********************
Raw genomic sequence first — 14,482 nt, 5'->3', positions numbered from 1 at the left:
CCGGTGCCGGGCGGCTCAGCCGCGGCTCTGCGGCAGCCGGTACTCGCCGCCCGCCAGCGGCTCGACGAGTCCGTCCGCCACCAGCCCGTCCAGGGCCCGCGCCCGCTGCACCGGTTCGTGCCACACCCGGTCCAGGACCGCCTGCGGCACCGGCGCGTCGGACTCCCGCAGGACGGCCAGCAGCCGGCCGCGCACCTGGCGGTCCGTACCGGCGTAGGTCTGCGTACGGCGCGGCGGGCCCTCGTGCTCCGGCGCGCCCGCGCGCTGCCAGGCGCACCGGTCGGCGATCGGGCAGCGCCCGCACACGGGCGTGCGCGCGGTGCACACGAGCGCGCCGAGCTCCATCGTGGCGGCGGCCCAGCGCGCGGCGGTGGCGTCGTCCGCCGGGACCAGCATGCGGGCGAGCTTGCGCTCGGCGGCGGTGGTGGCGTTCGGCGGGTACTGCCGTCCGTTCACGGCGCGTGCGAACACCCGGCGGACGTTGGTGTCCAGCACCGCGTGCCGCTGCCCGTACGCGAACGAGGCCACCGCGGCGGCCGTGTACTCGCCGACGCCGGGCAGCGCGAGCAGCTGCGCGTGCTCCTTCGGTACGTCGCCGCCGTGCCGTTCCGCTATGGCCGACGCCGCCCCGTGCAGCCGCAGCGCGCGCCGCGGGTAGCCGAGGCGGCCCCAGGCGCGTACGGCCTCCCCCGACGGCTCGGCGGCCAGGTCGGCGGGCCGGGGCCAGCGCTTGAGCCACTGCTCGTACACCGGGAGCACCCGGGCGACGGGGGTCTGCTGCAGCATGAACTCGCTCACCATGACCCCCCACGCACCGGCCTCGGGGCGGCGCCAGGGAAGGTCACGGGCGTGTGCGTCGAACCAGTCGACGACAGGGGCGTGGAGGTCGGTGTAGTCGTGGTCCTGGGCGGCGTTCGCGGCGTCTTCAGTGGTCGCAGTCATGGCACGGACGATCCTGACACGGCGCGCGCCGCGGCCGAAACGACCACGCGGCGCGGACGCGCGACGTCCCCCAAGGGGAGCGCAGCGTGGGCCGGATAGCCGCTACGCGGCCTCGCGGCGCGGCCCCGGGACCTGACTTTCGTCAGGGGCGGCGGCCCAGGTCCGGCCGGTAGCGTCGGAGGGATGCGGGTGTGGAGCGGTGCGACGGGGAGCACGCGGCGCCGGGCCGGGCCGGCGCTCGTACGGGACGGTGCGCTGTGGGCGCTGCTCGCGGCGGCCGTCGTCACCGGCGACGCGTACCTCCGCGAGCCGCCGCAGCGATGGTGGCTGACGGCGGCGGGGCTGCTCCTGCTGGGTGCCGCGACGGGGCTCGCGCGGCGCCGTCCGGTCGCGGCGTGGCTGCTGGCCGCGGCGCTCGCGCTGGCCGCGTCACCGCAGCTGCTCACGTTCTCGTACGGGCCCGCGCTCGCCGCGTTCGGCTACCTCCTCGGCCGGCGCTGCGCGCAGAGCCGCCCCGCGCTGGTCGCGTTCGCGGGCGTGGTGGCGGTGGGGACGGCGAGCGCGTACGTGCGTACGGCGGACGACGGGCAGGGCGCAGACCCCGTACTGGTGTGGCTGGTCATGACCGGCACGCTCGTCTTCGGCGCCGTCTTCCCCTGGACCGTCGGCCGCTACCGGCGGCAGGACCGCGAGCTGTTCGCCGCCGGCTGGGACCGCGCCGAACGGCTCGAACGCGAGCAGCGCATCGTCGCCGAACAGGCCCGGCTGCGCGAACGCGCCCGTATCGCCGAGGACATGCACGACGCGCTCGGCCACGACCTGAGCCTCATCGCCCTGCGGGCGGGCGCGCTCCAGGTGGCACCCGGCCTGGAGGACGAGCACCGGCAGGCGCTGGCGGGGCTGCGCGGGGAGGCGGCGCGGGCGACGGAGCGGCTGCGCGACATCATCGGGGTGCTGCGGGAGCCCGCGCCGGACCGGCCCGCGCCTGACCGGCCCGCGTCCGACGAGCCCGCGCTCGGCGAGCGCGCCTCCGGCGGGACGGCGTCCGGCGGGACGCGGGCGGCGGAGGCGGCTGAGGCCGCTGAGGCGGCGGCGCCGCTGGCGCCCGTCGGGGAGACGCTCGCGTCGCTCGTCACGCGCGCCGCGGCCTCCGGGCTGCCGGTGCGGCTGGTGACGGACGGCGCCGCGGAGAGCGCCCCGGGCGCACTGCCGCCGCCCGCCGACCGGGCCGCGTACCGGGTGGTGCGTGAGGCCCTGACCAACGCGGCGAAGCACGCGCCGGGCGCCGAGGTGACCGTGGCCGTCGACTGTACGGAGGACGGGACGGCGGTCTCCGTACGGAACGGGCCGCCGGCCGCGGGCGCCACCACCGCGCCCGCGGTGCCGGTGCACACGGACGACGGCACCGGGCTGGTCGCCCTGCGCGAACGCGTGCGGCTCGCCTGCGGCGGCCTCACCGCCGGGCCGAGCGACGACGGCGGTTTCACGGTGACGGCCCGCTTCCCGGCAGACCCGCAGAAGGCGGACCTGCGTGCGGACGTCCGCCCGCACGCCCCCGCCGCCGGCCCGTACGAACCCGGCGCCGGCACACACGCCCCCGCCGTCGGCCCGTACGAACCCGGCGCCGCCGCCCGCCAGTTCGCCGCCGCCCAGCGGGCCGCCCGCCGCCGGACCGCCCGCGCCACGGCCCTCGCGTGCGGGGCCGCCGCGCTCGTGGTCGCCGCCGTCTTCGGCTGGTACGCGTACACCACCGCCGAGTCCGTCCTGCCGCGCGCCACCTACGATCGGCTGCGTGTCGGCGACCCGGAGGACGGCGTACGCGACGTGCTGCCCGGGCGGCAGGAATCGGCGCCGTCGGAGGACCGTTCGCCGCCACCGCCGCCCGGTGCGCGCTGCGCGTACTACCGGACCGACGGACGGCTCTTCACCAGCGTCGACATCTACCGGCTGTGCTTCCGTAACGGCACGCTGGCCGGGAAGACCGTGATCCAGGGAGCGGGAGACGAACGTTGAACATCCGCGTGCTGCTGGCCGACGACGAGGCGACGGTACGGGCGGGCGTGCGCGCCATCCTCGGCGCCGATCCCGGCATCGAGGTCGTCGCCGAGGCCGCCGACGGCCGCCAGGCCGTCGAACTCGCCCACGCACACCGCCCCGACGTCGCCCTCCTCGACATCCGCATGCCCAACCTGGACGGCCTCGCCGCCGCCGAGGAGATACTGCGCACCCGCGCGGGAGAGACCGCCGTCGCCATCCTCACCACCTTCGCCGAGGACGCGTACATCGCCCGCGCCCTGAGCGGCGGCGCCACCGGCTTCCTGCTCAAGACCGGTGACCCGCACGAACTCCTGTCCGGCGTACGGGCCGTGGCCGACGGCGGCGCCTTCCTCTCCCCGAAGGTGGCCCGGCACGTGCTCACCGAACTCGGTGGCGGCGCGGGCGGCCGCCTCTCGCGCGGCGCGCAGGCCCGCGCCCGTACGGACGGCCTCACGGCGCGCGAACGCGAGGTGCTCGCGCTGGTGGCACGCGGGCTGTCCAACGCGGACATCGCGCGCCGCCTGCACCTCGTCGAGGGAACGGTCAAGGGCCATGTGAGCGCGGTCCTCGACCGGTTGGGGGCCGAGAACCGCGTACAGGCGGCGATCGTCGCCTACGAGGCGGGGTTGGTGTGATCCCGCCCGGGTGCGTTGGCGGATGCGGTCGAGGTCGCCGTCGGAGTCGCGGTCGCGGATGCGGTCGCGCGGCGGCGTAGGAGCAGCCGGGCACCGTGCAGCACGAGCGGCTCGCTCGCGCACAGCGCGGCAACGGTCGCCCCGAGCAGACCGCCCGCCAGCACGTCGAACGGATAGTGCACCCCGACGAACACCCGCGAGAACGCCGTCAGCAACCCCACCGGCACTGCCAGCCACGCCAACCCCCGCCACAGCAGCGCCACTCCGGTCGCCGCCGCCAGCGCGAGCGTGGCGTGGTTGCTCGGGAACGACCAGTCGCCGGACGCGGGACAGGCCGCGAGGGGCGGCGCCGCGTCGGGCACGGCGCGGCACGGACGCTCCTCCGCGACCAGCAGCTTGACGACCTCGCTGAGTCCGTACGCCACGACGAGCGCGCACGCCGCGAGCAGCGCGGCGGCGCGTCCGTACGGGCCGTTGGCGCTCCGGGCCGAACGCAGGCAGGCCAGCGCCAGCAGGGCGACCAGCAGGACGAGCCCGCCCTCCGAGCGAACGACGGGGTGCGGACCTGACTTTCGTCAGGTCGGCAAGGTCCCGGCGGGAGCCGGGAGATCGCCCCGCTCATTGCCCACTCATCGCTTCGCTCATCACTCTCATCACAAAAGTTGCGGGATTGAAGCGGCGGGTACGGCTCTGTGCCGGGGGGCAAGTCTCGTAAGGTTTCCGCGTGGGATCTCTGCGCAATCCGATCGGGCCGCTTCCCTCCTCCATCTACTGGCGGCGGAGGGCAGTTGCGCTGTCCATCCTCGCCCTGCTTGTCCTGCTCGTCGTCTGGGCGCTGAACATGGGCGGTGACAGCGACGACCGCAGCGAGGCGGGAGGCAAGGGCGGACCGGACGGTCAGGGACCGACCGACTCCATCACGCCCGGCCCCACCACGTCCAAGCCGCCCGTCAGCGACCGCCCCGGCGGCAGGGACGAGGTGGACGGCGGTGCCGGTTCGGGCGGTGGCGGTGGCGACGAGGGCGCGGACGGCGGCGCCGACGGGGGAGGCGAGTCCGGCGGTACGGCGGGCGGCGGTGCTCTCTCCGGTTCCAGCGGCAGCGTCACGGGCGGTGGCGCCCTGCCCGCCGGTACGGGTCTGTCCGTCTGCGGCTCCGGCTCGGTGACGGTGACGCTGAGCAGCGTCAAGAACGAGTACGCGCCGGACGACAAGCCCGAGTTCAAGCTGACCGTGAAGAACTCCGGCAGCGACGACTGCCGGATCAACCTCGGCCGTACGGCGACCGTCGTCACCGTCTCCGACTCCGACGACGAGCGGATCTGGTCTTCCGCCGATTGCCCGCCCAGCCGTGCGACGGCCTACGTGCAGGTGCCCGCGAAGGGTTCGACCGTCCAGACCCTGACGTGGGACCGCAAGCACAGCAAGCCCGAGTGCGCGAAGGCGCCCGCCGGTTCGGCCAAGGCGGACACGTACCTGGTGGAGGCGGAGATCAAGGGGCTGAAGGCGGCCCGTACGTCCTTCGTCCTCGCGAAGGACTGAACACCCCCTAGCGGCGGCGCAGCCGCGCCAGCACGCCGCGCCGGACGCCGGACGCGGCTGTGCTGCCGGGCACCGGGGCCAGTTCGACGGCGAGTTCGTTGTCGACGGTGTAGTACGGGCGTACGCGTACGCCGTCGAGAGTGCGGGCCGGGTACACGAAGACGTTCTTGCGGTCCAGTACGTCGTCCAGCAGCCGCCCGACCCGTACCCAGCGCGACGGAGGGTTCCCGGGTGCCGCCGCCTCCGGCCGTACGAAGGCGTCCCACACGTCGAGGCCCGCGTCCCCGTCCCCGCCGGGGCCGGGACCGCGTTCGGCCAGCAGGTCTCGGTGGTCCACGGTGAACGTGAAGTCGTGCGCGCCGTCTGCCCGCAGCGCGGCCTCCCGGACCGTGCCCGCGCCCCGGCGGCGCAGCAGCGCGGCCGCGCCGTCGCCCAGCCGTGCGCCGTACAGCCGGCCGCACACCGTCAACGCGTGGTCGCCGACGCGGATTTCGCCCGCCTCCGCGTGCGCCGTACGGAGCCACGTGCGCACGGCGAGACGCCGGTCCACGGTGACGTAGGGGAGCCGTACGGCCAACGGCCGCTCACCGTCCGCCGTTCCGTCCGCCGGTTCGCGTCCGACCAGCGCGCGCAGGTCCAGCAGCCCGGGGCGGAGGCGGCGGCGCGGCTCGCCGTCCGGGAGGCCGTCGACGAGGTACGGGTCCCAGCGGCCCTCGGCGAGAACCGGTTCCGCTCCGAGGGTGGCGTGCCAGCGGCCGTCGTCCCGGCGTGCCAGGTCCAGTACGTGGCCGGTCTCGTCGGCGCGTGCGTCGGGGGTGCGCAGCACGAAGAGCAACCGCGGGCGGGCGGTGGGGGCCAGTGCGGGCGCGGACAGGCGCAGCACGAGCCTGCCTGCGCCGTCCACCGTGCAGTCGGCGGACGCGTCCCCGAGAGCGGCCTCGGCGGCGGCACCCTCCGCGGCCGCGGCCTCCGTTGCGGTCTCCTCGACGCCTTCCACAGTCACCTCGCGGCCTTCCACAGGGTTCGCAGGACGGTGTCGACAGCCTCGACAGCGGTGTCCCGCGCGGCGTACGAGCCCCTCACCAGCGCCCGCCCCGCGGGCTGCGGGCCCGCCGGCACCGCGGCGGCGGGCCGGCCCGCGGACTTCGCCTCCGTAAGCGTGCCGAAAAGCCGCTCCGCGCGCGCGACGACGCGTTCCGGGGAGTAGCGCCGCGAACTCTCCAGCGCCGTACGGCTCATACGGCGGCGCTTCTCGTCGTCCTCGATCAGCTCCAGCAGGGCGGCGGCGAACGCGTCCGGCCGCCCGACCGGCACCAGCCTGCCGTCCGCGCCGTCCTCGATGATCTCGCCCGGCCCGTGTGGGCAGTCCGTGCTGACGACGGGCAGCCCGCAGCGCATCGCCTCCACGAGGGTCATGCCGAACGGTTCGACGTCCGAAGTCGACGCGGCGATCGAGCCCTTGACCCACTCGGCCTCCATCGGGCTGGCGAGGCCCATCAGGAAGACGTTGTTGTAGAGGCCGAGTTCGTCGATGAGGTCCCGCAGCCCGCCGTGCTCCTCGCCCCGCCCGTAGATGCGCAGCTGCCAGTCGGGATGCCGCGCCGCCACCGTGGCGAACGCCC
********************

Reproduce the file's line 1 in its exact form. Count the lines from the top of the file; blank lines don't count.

Raw genomic sequence first — 14,482 nt, 5'->3', positions numbered from 1 at the left: